Патент USA US2412701код для вставки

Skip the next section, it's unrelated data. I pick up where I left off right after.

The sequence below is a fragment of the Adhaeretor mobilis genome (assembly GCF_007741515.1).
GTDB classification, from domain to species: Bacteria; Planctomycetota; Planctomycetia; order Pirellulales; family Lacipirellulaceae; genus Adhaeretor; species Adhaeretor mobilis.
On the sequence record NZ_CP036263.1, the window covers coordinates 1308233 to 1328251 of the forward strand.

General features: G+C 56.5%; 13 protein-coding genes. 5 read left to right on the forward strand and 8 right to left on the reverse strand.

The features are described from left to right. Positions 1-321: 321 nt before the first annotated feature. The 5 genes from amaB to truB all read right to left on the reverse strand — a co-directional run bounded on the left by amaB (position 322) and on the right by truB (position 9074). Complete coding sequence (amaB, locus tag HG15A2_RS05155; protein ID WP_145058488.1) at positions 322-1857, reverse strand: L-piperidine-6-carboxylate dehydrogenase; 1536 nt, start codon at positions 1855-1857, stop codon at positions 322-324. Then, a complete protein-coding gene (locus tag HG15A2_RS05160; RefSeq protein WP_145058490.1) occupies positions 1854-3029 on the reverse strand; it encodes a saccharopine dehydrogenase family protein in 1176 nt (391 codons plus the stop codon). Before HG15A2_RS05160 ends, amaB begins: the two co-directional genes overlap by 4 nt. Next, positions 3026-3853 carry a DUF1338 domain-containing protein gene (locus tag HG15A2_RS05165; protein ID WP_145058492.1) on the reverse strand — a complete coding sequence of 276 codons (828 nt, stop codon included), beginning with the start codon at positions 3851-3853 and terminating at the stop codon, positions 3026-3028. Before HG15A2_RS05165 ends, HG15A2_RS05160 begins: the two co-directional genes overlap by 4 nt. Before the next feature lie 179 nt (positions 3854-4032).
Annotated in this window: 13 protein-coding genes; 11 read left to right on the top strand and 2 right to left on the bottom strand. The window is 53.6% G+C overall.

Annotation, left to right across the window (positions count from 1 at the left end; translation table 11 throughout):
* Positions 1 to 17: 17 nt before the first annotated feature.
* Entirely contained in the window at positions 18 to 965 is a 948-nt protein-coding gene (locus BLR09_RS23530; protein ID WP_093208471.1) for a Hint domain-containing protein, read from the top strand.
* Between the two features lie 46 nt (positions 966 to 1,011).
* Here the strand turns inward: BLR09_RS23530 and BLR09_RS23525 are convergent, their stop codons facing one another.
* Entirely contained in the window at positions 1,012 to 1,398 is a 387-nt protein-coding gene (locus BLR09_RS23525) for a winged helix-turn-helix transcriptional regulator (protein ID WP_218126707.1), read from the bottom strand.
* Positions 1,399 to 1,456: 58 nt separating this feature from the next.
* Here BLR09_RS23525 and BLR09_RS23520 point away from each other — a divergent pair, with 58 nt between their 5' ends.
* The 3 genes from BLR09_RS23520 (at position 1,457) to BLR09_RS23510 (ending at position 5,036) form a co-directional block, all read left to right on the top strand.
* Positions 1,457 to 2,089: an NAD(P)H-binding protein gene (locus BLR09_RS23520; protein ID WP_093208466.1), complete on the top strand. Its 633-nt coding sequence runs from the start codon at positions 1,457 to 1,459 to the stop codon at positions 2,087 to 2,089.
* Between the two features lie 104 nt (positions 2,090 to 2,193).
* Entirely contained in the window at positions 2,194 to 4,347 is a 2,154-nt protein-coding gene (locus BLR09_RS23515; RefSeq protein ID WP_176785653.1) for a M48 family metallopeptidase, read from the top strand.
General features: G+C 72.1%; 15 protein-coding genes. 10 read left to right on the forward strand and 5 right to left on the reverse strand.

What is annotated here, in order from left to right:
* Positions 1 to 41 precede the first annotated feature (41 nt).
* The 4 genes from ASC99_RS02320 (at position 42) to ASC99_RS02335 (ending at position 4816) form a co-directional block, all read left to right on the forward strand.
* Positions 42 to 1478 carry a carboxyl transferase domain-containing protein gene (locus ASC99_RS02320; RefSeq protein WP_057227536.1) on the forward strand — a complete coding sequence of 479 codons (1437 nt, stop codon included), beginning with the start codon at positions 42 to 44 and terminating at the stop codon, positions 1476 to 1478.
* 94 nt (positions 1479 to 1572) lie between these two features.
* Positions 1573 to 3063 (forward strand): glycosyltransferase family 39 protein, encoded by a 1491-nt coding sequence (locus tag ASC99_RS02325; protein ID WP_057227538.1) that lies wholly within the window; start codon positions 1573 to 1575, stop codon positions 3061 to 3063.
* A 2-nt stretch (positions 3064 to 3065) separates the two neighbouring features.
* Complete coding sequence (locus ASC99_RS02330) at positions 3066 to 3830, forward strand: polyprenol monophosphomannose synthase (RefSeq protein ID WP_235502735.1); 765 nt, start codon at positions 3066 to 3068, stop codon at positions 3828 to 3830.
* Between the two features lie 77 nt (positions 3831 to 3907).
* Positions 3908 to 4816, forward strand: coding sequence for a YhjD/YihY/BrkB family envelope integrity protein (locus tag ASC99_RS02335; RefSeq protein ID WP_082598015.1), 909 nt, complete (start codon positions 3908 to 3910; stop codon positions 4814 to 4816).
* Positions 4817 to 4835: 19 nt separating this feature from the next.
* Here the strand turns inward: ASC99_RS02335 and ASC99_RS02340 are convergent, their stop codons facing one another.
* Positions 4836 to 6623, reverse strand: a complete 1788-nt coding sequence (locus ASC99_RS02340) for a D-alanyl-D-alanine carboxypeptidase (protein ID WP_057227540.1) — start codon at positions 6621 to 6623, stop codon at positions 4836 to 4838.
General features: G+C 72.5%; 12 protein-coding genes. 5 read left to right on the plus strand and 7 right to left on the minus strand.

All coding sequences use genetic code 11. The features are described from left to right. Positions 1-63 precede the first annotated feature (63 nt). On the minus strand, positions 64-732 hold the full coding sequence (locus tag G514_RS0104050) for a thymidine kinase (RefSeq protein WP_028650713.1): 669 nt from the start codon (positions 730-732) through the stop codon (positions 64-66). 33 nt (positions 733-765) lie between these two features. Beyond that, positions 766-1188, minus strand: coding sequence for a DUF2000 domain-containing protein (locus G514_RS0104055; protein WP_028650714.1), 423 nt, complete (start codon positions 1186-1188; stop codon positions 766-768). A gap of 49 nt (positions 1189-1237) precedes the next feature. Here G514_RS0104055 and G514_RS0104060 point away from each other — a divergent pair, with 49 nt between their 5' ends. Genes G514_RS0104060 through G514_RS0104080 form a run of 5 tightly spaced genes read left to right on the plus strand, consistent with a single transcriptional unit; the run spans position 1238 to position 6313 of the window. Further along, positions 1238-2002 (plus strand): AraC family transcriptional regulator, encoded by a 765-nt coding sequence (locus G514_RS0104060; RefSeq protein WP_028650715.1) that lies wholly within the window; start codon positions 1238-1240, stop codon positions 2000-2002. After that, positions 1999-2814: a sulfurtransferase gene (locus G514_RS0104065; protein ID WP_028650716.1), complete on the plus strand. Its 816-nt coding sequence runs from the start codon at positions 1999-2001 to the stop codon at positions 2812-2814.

‘addict! new 2,412,701 I Patented Dec. 17, 19146" UNITED STATES PATENT OFFICE 2,412,701 BRUSH FOR ELECTRICAL MACHINERY Edward A. Williford, White Plains, N. Y., assignor to National Carbon Company, Inc., a corpora tion of New York No Drawing. Application February 27, 1941, Serial No. 380,889 10 Claims. (Cl. 171-325) 2 The invention relates to brushes for electrical mer molecule appears to have hydroxyl groups?t ‘1" machinery, of the type essentially composed of both ends of a long chain, the compounds have also been referred to as polyalkylene glycols, and in further modi?cations may consist of mixtures bon and metal, and adapted to serve as conductor . contacts to commutators or collector rings of mo 5 of different polyalkylene glycols or the polymers of monoethers of polyalkylene glycols. The tors, generators and the like. It is particularly concerned with impregnated motor and gen products may be formed by the reaction, in the presence of an alkaline catalyst, of an alkylene erator brushes of improved operating character carbon, graphitized carbon, or mixtures of car istics and life. To diminish friction between a brush and r0 tating parts with which it contacts, it has been known to incorporate into the brush stock, usu ally by impregnation, a materia1 which will act as a lubricant. Different kinds of waxes have oxide with an alkylene glycol or an alkylene gly 10 col monoether, with the degree of polymerization controlled to produce the molecular size desired. Polymers varying in character from viscous liq uids to pasty or solid materials are available, and the products as a class exhibit water solubility been proposed for this purpose, including paraf~ 15 and wax-like properties. For the purpose of this disclosure the term “polyalkylene oxides” ?n, carnauba wax, beeswax, or syptiheticchlori is intended to include broadly any of the polymer nated hydrocarbon waxes, and impregnation has modi?cations indicated. been 'eifected'irom solutions of these waxes in In a preferred embodiment of the invention volatile organic solvents, or in a bath of the molten wax itself. It has, however, been difficult 20 the impregnants used are polyalkylene oxide compositions which have an average molecular to obtain in this manner other than a transient weight in excess of 400; and a polyethylene oxide improvement in brush operation, as the wax gen of an average molecular weight of about 1500 and erally exudes from the brush under the heat de another having an average molecular weight of veloped during use, or it decomposes in a short time and loses its lubricating function. A com 25 about 4000 have both given an exceptionally good brush lubricating action. A complete and uni form penetration of the brush stock can be read ily obtained by impregnation from an aqueous wax impregnants, as the organic solvents which solution of the wax, using pressure if necessary must be used, to obtain a thorough penetration of the impregnant, carry the wax on evaporation 30 to permeate completely brushes more dense in character. After air drying the wax is retained toward the surface of the brush where the high throughout the body of the brush, and does not concentrations thus e?ected are deleterious to exude or concentrate in the outer brush portions. both the appearance and operation of the brush. The ultimate result has been that the commercial Thus a persistent lubricating effect is obtained, use of these prior wax impregnants to improve creating a longer brush life, with reduction in friction, and a more stable ?lm development on brush lubrication has been discontinued in all but a relatively few and unimportant applica a commutator or collector ring. The percentage of polyalkylene oxide impreg tions. nant in the brush, necessary for most e?'icient In accordance with my invention, new and dif ferent waxes or wax-like materials are proposed 40 results, will vary with the brush stock treated and for impregnation of brushes, which will impart to the service for which it is intended, but from both laboratory and commercial tests a range the brush a more e?icient lubricating function, from about 0.1% to 1.0% by weight of the brush with resultant improvement in durability and op erating properties, without giving rise to the stock has proven su?icient to produce highly de aforementioned disadvantages inherent in prior 45 sirable improvements in brush life and operation. As speci?c examples, brush grades composed es known impregnating materials. sentially of electro-graphitic lampblack were im I have found that waxes which are soluble in pregnated with polyethylene oxide of an average water are much better brush impregnants than plete and uniform distribution throughout the brush is also rarely obtained with prior known molecular weight of 4000, with the impregnant in one instance amounting to 0.44% by weight of the brush stock, and in another 0.50% by weight. Tests of these brushes on conunercial tively new commercially, are highly polymerized generators of a power substation showed immedi ate improvements in operating characteristics chain-like hydrocarbon compounds which may be termed polyalkylene oxides. Since the poly 55 over similar brush grades unimpregnated, and water-insoluble materials, and that certain syn thetic wax-like substances which have water sol ubility are excellently adapted as brush lubri cants. These substances, which are compara 2,412,701 further showed that the bene?cial lubricating ac tion of the brushes was substantially permanent. Within the broader scope of the invention nu merous modi?cations will be evident, and are intended to be included, as many polyethylene oxides of different average molecular weights are readily available commercially. The brush stock composition can also vary within embodiments now customary, and in the claims where the brush is de?ned as “a conductive carbonaceous body” it is intended to include compositions com prising mixtures of carbon or graphite with metals, as well as brushes entirely of carbon in 4 4. A ‘brush for electrical machinery as claimed in claim 3 comprising a conductive carbonaceous body impregnated with polyethylene oxide of an average molecular weight of about 1500. 5. A brush for electrical machinery as claimed in claim 3 comprising a conductive carbonaceous body impregnated with polyethylene oxide of an average molecular weight of about 4000. 6. Process of imparting lubricity to brushes which comprises impregnating the brush with an aqueous solution of polyalkylene oxide of an average molecular weight greater than about 400, and drying to distribute the wax uniformly throughout the body of the brush. various forms. Impregnation is contemplated for 7. Process of imparting lubricity to carbona brushes for any service where the lubricating 15 ceous brushes which comprises impregnating the qualities afforded thereby are of advantage to e?lcient operation. I claim : brush with an aqueous solution of a polyalkylene oxide, and drying to distribute the polyalkylene oxide uniformly throughout the body of the 1. A brush for ‘electrical machinery comprising a conductive carbonaceous body impregnated 20 brush. 8. Process of imparting lubricity to carbona with polyalkylene oxide of an average molecular ceous Ibrushes which comprises impregnating the weight greater than about 400. brush with an aqueous solution of a polyethylene 2. A brush for electrical machinery comprising oxide, and drying to distribute the polyethylene a conductive carbonaceous body containing a polyalkylene oxide impregnant of an average 25 oxide uniformly throughout the body of the brush. molecular weight greater than about 400, the 9. A brush for electrical machinery comprising amount of said impregnant being from about a conductive carbonaceous body containing a 0.1% to about 1.0% by weight of the brush. polyalkylene oxide impregnant. 3. A brush for electrical machinery comprising 10. A brush for electrical machinery compris a conductive carbonaceous body containing a 30 polyethylene oxide impregnant of an average ing a conductive body of graphite and metal, and 0.1% to 1% by weight of a polyalkylene oxide molecular weight greater than about 400, the impregnant. amount of said impregnant being from about EDWARD A. WILLIFORD. 0.1% to about 1.0% by weight of the brush.